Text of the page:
How to Get Rid of Weeds for Good

It has often been said that a weed is merely a plant that is growing where it isn’t wanted.

The thing about weeds is that they are aggressive enough to grow in all the wrong places – competing with other plants by spreading out via long stems or rhizomes, or by dispersing an abundance of seeds all over your garden.

The first step to combating those unwanted plants is to get to know them. Make a note of the weeds you’ve seemingly managed to eliminate, as well as the ones that are giving you a lot of trouble.

If it seems as if weeds keep popping up like a game of Whack-a-Mole, then focus on eliminating one species at a time. Identify your weeds with a quick Internet search, and learn how to effectively remove them.

Pulling weeds doesn’t have to be as hard as pulling teeth. Follow these tips to make weed-pulling a snap.

The right tools for the job

Those fork-like cultivators are good for newly sprouted weeds, but are practically useless with established ones. Invest in a sharp steel trowel or a garden knife to help you slice into the soil and go below the toughest weeds.

For deeply rooted and established weeds, use a spade or mattock to remove them once and for all. Wear gloves to protect your hands from irritants, spines, thorns, and other nasty things, but don’t be afraid to take them off to gently pull weeds with brittle, breakable stems.

When to weed

Pull weeds when the soil is moist, so that the roots will easily slip out without leaving living roots and rhizomes. If you’re weeding in summer, do it in the morning or late afternoon, when the temperatures are comfortable.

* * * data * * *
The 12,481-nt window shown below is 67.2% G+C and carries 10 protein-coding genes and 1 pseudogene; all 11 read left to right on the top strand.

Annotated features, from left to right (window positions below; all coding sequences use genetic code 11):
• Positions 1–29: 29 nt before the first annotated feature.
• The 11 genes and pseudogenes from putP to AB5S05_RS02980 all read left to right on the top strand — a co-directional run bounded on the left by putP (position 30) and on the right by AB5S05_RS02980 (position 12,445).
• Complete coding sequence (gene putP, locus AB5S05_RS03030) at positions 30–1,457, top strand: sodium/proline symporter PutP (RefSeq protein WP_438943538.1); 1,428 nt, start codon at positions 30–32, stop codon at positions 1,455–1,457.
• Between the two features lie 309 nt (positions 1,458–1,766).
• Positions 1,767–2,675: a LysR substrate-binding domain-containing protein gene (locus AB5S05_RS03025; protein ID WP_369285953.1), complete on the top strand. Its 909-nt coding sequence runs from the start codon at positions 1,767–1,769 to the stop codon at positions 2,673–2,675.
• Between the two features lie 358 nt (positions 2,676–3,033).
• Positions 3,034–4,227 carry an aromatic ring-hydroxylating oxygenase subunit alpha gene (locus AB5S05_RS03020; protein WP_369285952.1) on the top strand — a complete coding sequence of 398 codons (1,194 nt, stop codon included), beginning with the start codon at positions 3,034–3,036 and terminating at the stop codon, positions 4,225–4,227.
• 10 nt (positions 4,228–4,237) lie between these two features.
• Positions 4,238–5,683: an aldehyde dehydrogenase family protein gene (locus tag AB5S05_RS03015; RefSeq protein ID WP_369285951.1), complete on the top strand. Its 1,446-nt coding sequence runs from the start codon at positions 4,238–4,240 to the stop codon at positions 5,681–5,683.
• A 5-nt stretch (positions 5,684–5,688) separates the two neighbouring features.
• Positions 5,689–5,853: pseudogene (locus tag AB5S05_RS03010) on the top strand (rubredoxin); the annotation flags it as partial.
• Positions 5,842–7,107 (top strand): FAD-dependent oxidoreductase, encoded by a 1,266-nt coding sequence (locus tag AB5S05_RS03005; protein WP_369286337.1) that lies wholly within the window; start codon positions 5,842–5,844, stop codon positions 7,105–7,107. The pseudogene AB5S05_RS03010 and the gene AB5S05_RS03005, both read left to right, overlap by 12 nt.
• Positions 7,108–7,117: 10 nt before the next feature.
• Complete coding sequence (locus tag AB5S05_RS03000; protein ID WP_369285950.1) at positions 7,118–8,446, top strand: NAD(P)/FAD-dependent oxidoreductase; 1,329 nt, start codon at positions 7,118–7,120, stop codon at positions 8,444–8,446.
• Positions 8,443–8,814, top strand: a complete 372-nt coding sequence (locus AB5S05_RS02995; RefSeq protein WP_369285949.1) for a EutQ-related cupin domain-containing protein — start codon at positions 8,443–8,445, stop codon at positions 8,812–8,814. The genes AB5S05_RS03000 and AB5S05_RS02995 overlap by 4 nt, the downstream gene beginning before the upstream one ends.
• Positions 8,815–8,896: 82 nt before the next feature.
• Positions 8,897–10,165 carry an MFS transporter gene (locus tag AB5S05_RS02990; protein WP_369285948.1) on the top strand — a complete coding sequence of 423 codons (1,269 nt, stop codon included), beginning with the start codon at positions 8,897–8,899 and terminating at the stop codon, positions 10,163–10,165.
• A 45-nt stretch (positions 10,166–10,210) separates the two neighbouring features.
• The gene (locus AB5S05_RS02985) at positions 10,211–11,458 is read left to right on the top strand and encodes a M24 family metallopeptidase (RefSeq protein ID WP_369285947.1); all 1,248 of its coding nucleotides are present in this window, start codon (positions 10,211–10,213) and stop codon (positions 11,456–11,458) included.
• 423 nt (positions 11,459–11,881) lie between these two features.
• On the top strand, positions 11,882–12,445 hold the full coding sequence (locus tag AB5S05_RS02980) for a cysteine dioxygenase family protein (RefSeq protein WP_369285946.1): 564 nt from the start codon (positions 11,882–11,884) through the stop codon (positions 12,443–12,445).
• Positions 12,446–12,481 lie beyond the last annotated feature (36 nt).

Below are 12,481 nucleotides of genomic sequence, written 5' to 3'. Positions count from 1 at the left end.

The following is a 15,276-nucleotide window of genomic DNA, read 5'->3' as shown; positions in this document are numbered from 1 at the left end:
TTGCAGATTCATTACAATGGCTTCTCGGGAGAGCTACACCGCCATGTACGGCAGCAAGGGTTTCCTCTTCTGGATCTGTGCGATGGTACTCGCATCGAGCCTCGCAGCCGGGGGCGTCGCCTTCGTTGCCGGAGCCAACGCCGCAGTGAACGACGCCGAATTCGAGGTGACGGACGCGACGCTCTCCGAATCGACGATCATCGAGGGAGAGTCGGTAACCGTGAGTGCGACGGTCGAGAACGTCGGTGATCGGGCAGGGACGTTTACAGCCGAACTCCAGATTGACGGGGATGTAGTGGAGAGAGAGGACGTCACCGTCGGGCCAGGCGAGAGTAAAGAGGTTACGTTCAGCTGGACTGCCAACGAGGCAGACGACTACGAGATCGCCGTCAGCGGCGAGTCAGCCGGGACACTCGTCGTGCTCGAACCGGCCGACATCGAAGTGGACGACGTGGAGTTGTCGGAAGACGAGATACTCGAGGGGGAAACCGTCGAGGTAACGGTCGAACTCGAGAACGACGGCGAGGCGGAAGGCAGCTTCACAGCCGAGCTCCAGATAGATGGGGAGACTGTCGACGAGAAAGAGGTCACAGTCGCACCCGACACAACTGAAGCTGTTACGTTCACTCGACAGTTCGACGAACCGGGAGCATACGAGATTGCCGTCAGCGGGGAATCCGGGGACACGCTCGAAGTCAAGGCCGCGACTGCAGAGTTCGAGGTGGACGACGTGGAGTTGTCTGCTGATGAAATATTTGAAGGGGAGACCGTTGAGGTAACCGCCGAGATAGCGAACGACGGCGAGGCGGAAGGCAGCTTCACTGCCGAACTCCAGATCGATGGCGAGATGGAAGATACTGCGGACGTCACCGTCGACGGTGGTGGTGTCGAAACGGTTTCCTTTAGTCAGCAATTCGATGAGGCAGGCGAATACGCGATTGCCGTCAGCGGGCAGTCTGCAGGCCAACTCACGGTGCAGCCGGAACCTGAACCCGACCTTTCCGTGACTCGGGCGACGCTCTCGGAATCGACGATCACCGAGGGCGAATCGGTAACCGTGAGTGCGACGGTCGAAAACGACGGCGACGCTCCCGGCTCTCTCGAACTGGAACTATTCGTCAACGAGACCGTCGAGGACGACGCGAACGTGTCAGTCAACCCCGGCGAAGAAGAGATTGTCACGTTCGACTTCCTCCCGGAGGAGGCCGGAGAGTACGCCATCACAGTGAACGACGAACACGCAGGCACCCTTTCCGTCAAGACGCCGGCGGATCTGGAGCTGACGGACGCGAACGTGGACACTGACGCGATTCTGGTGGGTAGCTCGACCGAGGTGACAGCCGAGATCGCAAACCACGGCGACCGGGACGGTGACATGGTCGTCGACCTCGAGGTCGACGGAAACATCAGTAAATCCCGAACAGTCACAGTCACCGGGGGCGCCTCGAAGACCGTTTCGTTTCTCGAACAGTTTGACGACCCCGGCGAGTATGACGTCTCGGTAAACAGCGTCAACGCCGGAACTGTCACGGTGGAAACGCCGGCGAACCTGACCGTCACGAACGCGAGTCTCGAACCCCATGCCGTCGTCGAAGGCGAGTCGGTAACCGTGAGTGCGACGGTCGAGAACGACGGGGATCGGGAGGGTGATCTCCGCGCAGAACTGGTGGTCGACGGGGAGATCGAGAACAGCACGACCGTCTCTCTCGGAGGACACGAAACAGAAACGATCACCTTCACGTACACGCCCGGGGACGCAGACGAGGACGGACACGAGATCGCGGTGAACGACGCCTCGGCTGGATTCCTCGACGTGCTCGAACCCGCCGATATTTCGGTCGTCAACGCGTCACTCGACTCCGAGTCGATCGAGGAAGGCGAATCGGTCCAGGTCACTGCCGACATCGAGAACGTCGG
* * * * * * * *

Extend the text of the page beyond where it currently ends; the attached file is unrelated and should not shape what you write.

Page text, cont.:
Rather than pulling all of the weeds in your garden at once, weed a little every couple of days so nothing gets missed.

How weeds spread

Understand your enemies and learn how they grow.

Some, such as nutsedge and plantain, grow in stubborn clumps and have tough, fibrous roots that are hard to yank up. Use a trowel to lift these below the crown, where the roots meet the stem, and gently remove the whole plant by tugging on the crown with your other hand.

Some weeds spread by runners, rhizomes, and rambling stems. While crabgrass is fairly easy to remove, others have much tougher rhizomes.

Remove quackgrass, torpedograss, and other aggressive rhizomatous weeds by digging deep with a mattock or spade to remove every last rhizome.

Weeds with brittle rhizomes, such as dollarweed and dayflower, are trickier because their rhizomes often break off and re-grow. Use a trowel to remove soil around the plant, and use your hands to gently lift the long, brittle rhizomes.

Many weeds get around by producing hundreds or thousands of seeds, spreading them all over your garden. Dislodge new seedlings with a hoe or cultivator, or pull them out by hand before they get a foothold in the soil.

Prevent weeds from returning

Resist the temptation to toss pulled weeds to the side, since any attached weed seeds and/or roots will easily sprout again and begin the cycle anew. Keep a bucket or bag handy so you can stash the weeds that you pull, and let them bake in the sun until the next time you go outside. Once dead, either add them to the compost heap or bag them up for trash collection.

Even if you remove every last weed from your garden, they will still make their way back – whether through seeds blown by the wind, deposited along with bird droppings, or as hitchhikers in nursery plants. You must be vigilant and pull weeds immediately whenever you spot them.

Sure, you can let it slide if you want, but every weed can contain a hundred more duplicates in its seedpods and roots. You might as well pull them up before they get established.

Avoid disturbing the soil if possible, since dormant weed seeds will readily sprout when exposed to sunlight. This is one of the many reasons you should use mulch or groundcovers.

If possible, mulch immediately after weeding to prevent new seeds from reaching the soil, and to keep buried seeds from getting sunlight and sprouting.

Landscape fabric can be an effective barrier, but use it sparingly since it also prevents water and beneficial organisms from reaching the soil.

Instead, place a layer of newspaper, several sheets thick, between the mulch and soil. It will biodegrade over time, and it’s also cheap and easy to replace.

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